The Story Behind the Photo | Hully Gully 1983
By Billy Rainford
As I was looking for some photos for Throwback Thursday this afternoon, I stumbled onto this one from Hully Gully in Ontario from way back in 1983. Yes, 1983.
I haven’t pestered any riders for one of these articles lately, so I figured I’d take the reins on this one, as Jeff and I prepare to head south on the I-75 for a couple rounds of Supercross — Atlanta and Daytona.
So, with out further ado (unless you want more ado?) let’s dissect what exactly was going on here…
Oh, man, where do I start with this one?!
As you can see by the lack of leaves on the trees, this was early springtime. No, there were no leaves yet on the branches, but I recall it was a really hot and humid day for April.
The track? Hully Gully in Varna, Ontario.
The year? 1983.
The class? 80B. Or, as my jacket from that year proudly displayed on its sleeve, “Schoolboy BOB.”
Hully Gully was notoriously horrible on rainy days — it wasn’t great on good days!. The clay became the sort of consistency that clung to everything and added a hundred pounds of it to you and your bike. It was absolutely brutal. But, guess what? We still headed over to the start line with smiles on our faces (I think it was uphill both ways).
It was a 2-gate-drop situation: 80A and 80B. We were the 2nd gate drop and off we went into the abyss of roost and frying clutch plates.
Don’t forget, this was the age of the 2-stroke so we were revving the absolute snot out of these things and hoping the bikes would make it to the end.
As the 20+2 moto progressed, it became very unclear what was going on or what position I was in. I was passing people and being passed without a clue as to what that meant in the overall standings of the class. It was hot, sweaty, muddy chaos.
As time wore on, I became fatigued and way too hot. Take a look at what I’m wearing. My parents thought it was a good idea to try and keep my gear clean and so I went the extra mile and covered up.
I’m wearing those old yellow rain pants that, yes, are 100% waterproof, but in no way allow any sweat or moisture to escape from the inside. Not only that, when they got covered in this type of mud, they had a tendency to get caught in moving parts on the bike. EVery moving part on the bike. Take a look, they’re all ripped and hanging off my legs.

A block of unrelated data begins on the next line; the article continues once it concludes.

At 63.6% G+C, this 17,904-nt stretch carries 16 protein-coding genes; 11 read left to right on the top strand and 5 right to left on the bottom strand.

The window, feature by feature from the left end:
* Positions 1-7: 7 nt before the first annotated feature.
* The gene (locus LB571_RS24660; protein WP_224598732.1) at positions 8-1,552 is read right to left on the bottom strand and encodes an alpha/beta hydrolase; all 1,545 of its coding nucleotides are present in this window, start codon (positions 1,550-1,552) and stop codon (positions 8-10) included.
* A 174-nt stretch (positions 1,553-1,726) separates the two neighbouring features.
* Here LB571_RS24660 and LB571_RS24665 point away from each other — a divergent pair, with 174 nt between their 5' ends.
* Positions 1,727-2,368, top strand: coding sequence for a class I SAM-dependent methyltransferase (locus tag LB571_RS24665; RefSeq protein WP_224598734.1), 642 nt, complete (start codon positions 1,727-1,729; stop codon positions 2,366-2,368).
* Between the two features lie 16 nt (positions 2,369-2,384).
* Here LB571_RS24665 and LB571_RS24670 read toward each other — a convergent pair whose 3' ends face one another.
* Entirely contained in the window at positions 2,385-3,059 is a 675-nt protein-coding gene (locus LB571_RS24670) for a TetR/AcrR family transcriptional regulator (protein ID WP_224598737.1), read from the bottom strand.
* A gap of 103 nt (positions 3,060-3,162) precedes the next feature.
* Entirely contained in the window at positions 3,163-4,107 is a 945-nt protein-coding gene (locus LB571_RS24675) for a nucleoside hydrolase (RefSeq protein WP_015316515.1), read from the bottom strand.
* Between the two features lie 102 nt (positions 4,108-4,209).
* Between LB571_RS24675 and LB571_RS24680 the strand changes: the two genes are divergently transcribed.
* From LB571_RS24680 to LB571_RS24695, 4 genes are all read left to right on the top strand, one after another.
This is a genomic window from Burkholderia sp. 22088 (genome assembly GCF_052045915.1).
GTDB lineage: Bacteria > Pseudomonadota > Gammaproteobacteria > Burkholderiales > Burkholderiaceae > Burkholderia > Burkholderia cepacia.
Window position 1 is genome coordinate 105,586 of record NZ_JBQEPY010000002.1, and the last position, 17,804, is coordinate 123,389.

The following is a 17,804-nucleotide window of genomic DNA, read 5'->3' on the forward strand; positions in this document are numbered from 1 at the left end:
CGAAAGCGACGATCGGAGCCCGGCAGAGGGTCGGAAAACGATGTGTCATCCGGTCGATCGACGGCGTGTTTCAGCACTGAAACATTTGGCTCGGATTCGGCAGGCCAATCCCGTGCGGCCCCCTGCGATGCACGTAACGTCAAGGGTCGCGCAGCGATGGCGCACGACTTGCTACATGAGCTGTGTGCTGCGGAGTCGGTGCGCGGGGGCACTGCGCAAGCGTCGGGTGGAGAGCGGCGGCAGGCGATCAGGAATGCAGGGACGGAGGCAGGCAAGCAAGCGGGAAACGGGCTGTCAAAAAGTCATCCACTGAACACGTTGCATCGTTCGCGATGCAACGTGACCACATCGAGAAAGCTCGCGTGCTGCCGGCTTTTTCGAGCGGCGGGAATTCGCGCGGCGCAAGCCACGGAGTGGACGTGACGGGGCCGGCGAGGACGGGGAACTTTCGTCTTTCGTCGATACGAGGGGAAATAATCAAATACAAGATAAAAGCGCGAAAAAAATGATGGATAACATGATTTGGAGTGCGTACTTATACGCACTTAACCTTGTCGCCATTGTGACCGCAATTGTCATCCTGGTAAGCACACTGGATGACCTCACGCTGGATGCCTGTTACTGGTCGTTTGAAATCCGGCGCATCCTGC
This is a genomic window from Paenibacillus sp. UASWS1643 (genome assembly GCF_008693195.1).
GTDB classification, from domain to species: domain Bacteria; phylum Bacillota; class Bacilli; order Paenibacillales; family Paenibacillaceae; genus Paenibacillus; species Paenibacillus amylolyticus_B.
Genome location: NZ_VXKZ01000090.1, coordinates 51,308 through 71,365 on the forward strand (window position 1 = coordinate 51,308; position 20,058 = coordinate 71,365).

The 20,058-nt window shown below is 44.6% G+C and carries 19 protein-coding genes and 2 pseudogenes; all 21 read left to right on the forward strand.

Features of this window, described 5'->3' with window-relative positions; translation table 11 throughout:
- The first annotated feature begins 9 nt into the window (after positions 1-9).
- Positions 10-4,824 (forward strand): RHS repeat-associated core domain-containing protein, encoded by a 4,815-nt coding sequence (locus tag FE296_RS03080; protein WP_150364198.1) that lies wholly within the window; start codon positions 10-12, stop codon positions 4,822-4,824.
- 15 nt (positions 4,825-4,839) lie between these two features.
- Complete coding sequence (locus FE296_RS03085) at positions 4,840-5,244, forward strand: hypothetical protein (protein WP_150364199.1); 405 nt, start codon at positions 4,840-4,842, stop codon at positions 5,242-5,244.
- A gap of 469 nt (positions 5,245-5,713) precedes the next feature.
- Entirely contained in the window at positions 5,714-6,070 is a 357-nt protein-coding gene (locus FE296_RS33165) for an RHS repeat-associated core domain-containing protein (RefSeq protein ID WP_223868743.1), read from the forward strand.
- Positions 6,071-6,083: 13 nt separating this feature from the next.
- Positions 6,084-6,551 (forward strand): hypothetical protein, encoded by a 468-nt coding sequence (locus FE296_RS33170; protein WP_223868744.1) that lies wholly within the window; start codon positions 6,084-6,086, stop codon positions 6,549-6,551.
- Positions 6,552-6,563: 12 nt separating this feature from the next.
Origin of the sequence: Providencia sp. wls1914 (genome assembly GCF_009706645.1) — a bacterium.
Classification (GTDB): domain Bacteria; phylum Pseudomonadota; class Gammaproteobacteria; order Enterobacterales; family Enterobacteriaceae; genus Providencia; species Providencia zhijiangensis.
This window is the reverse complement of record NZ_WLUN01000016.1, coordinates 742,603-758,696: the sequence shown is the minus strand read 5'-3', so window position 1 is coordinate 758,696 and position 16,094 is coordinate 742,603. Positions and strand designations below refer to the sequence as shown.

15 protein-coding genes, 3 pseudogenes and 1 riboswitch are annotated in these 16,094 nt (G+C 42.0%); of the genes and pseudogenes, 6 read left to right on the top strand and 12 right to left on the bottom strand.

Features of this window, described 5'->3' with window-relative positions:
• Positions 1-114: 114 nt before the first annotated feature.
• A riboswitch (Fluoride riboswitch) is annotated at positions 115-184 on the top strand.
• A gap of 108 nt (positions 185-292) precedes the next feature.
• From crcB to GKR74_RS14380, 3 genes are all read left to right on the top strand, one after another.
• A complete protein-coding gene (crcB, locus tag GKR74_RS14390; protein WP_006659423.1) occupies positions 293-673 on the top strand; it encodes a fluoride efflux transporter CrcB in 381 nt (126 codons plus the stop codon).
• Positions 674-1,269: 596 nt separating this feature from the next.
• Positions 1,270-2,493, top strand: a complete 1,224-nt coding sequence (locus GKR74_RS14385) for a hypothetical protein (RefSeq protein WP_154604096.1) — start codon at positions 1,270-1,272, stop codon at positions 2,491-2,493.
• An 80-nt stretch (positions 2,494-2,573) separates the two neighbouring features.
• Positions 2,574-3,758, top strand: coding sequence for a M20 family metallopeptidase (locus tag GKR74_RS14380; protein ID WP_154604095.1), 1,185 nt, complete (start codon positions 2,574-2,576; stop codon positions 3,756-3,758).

Up top, I’m wearing a clear plastic jacket that breathes equally as poorly as the yellow pants on the bottom. It was a 30-degree Celsius day and I was slowly going into heat exhaustion.
I remember just struggling to make it lap after lap until I’d finally had enough. I was literally going to drop dead from the heat. I didn’t know what else to do so I stopped in the whoops down by the pond and gathered my thoughts.
I first took off my gloves, threw them to the side and took off my helmet. I hung it on the bars and unzipped my jacket. The goggles were already draped on over the clutch side.
I sat there for a few minutes until I decided I wasn’t going to drop dead, after all. I placed my helmet back over my head and spun off through the rest of the whoops and up the off-camber.
I think we’ve all been here. It is practically impossible to hold on to the grips in the hot, wet mud with no gloves on. I could barely get the bike moving.
On I went, through the S turn, over the roller, up and around the apple tree, over the double jump (without a wheel leaving the ground), out into the brutal “west end,” back under the tower and slowly over the finish line and the checkered flag. Done!
I rolled back to the pits where my buddy stood with both hands out as if to ask, “What the hell??!!”
I leaned the bike against the trailer and crashed in a lawn chair. My buddy was still upset when he asked what I thought I was doing stopping in the whoops for a break while leading a race???!!!
Leading? I was leading? Who knew…
We cleaned the bike up with one of those cans of water you pump to use and got ready for the second moto. Nope, it wasn’t canceled.
That moto, I also stopped in the whoops section. However, this time it was because I seized my bike. You want to talk about a pretty bad day at the races? That was one.
It’s funny how, after all these years, I can still remember the moment of introspection in the infamous Hully Gully whoops. If it had just been another “smooth” day, there’s no way I’d be here telling you this story about it. It’s only after a sufficient amount of time has passed that we’re able to look back fondly at what then was a bad day.
If anyone else out there rode there back then, I bet you can tell a very similar story to this.
Thanks for reading and remember to enjoy the bad days like the good days. They’ll become distant and fond memories one day, trust me.